"What about Greece?"
That was in an email from a friend on Sunday, but it was far from the only time I was asked about the sticky situation in Southern Europe over the weekend.
Today we know this much: The New Democracy party in Greece "won" the election, and Antonis Samaras may have ended up with the least enviable job in the world. We also know that the nightmarish Greek-implosion scenario has been averted -- at least for now.
But it may have been a CNNMoney headline that put it the best: "Uncertainty is the only certainty."
Anybody who has claimed knowledge about the outcome of the Greek situation has been blowing smoke. This brouhaha isn't like a roll of the dice in craps -- seven is a big win and 12 craps out the worldwide economy. Instead, this is a massive, global game of Texas Hold'em.
With each turn of a new card -- a socialist elected in France, a G-20 meeting, or the latest Greek vote -- bond and stock investors, world leaders, economists, banks, and countless other stakeholders all stare each other down, trying desperately to figure out what everyone else around the table is about to do.
In the case of Greece, the "bad" outcome of the Syriza party winning might not have been the apocalyptic picture that many had assumed. Prior to the elections, Syriza's Alexis Tsipras reiterated scorn for austerity, but expressed confidence that Greece would stay in the euro. And perhaps it would have -- if, from her seat at the table in Germany, Angela Merkel stared down at bond investors, saw them ready to bet big against Spain and Italy, and worried about a disastrous spiral. She may well have cracked and been willing to renegotiate the bailout terms.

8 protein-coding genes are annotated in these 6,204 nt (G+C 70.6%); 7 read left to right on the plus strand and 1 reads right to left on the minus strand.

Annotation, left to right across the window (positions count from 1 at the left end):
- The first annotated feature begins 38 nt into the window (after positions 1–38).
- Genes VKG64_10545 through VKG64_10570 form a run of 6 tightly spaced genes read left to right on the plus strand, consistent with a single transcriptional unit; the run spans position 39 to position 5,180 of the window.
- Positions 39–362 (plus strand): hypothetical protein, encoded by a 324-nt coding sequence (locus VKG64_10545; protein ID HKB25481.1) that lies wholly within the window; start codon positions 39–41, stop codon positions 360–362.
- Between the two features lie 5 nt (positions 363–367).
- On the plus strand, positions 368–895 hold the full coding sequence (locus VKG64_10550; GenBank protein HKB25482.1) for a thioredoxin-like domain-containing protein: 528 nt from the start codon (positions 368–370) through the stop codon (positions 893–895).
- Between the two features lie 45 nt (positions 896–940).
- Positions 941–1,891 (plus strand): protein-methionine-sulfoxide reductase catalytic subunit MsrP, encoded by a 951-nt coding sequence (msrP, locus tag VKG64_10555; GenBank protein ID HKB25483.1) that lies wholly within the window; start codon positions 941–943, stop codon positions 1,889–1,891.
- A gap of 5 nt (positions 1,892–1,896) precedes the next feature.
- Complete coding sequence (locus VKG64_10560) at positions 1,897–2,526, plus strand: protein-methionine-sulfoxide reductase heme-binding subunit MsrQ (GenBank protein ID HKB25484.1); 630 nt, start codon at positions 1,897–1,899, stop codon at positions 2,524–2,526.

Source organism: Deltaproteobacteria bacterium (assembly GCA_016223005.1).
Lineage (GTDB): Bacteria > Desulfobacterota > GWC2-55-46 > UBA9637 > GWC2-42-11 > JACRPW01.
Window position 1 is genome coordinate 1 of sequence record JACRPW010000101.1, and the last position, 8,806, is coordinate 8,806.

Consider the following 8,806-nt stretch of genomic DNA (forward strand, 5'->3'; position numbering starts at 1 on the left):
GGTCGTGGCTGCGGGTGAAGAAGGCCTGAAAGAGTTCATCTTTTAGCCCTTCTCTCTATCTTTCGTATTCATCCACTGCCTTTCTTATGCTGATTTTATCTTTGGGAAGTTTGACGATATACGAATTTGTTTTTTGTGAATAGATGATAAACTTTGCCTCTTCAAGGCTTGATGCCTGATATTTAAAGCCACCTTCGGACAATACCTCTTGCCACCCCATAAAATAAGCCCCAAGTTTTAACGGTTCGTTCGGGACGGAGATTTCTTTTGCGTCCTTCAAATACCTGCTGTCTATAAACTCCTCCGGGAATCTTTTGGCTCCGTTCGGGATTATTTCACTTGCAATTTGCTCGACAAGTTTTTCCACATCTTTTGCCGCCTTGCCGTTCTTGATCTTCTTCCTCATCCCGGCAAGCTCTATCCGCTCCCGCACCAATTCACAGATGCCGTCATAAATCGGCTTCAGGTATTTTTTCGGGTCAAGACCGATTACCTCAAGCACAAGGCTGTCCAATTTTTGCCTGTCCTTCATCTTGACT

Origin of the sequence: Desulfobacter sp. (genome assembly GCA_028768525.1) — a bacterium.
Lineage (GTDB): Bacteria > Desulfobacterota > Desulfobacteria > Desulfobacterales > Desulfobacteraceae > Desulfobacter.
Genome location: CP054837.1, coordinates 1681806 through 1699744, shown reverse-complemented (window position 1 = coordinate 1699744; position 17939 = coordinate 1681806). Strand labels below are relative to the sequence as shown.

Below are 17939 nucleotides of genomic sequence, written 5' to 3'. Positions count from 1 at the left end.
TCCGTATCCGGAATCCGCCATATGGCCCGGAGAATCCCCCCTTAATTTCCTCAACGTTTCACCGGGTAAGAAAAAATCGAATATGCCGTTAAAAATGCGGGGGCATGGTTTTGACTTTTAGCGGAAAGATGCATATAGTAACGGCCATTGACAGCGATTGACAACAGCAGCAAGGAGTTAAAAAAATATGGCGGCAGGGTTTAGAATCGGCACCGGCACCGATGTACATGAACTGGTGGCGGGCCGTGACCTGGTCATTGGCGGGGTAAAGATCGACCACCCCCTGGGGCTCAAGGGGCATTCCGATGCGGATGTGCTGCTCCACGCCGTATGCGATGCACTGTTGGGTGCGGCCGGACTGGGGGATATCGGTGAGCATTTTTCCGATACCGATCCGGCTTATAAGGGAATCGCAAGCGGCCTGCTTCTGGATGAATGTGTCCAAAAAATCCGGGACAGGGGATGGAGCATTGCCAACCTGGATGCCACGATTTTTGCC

Likewise, the "good" outcome that we ended up with could prove to be less than great. The Greeks still need to form a coalition government, and they've already lost a lot of time in getting to the benchmarks agreed to as part of the bailout. Some sort of renegotiation of the bailout terms is inevitable, and if the terms aren't inspiring to bond investors, then we could see bond investors continue to flee Spain and Italy.
Or everything along the line could go "right" and bondholders could continue dumping Spanish and Italian debt simply because they're fed up with the muddling in Europe and crave more certainty or reduced eurozone exposure.
In short: "Uncertainty is the only certainty."
So what do we do?
There are plenty of investors who invest primarily on macroeconomic factors. Figuring out the moving parts in Europe is the bread and butter of their investment approach and getting the outcome -- or, at least, the probability-weighted outcome -- right is the kind of thing that will make or break their portfolio.
I'm not that kind of investor.
For my portfolio, I focus on businesses. I keep an eye on factors like competitive advantage, whether a company provides products or services that we'll still be using in five years or 10 years down the road, and whether that company is well managed by trustworthy individuals.
I don't assume that the success of individual companies will be unaffected by global economic developments. Indeed, classic American companies such as McDonald's
In the case of Greece's elections and, now, the fallout from those elections, I've stuck to my knitting. I have some diversified exposure through low-cost index funds such as Vanguard Dividend Appreciation
Should you do the same? That depends a lot on your personal situation and what investing approach you're comfortable with. But if you're ready to take a look at some companies that have endured through decades of ups and downs in the global economy and are among the most-respected companies in the world today, check out The Motley Fool's new special report "The 3 Dow Stocks Dividend Investors Need." You can get a free copy by clicking here.